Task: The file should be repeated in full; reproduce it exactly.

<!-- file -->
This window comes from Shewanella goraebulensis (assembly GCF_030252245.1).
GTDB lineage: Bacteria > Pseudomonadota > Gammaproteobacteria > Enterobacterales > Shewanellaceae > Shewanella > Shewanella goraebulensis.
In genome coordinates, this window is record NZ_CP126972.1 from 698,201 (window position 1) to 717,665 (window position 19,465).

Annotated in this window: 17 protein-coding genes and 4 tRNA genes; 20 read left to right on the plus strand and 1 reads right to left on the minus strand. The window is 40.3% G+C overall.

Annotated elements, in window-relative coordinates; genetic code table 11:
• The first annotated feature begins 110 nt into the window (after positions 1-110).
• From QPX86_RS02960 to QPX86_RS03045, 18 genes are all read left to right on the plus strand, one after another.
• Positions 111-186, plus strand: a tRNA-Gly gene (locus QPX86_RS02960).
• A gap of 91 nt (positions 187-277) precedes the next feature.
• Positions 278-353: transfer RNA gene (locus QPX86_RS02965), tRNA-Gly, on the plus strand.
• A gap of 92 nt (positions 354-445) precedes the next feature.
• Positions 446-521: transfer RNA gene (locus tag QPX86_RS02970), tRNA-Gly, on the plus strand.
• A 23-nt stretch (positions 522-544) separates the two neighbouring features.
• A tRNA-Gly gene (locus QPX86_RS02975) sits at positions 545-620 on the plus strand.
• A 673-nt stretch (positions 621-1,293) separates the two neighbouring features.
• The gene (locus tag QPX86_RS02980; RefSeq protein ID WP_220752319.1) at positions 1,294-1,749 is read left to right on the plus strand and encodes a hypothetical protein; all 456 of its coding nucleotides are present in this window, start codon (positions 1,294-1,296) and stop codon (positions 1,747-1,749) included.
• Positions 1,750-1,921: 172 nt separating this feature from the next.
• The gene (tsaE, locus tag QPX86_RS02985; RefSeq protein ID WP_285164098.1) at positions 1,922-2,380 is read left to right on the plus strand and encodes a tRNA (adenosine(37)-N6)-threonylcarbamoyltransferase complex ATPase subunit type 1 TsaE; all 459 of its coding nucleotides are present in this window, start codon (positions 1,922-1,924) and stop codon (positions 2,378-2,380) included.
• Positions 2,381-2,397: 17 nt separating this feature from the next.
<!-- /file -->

This window comes from Shewanella goraebulensis (assembly GCF_030252245.1).
GTDB lineage: Bacteria > Pseudomonadota > Gammaproteobacteria > Enterobacterales > Shewanellaceae > Shewanella > Shewanella goraebulensis.
In genome coordinates, this window is record NZ_CP126972.1 from 698,201 (window position 1) to 717,665 (window position 19,465).

Annotated in this window: 17 protein-coding genes and 4 tRNA genes; 20 read left to right on the plus strand and 1 reads right to left on the minus strand. The window is 40.3% G+C overall.

Annotated elements, in window-relative coordinates; genetic code table 11:
• The first annotated feature begins 110 nt into the window (after positions 1-110).
• From QPX86_RS02960 to QPX86_RS03045, 18 genes are all read left to right on the plus strand, one after another.
• Positions 111-186, plus strand: a tRNA-Gly gene (locus QPX86_RS02960).
• A gap of 91 nt (positions 187-277) precedes the next feature.
• Positions 278-353: transfer RNA gene (locus QPX86_RS02965), tRNA-Gly, on the plus strand.
• A gap of 92 nt (positions 354-445) precedes the next feature.
• Positions 446-521: transfer RNA gene (locus tag QPX86_RS02970), tRNA-Gly, on the plus strand.
• A 23-nt stretch (positions 522-544) separates the two neighbouring features.
• A tRNA-Gly gene (locus QPX86_RS02975) sits at positions 545-620 on the plus strand.
• A 673-nt stretch (positions 621-1,293) separates the two neighbouring features.
• The gene (locus tag QPX86_RS02980; RefSeq protein ID WP_220752319.1) at positions 1,294-1,749 is read left to right on the plus strand and encodes a hypothetical protein; all 456 of its coding nucleotides are present in this window, start codon (positions 1,294-1,296) and stop codon (positions 1,747-1,749) included.
• Positions 1,750-1,921: 172 nt separating this feature from the next.
• The gene (tsaE, locus tag QPX86_RS02985; RefSeq protein ID WP_285164098.1) at positions 1,922-2,380 is read left to right on the plus strand and encodes a tRNA (adenosine(37)-N6)-threonylcarbamoyltransferase complex ATPase subunit type 1 TsaE; all 459 of its coding nucleotides are present in this window, start codon (positions 1,922-1,924) and stop codon (positions 2,378-2,380) included.
• Positions 2,381-2,397: 17 nt separating this feature from the next.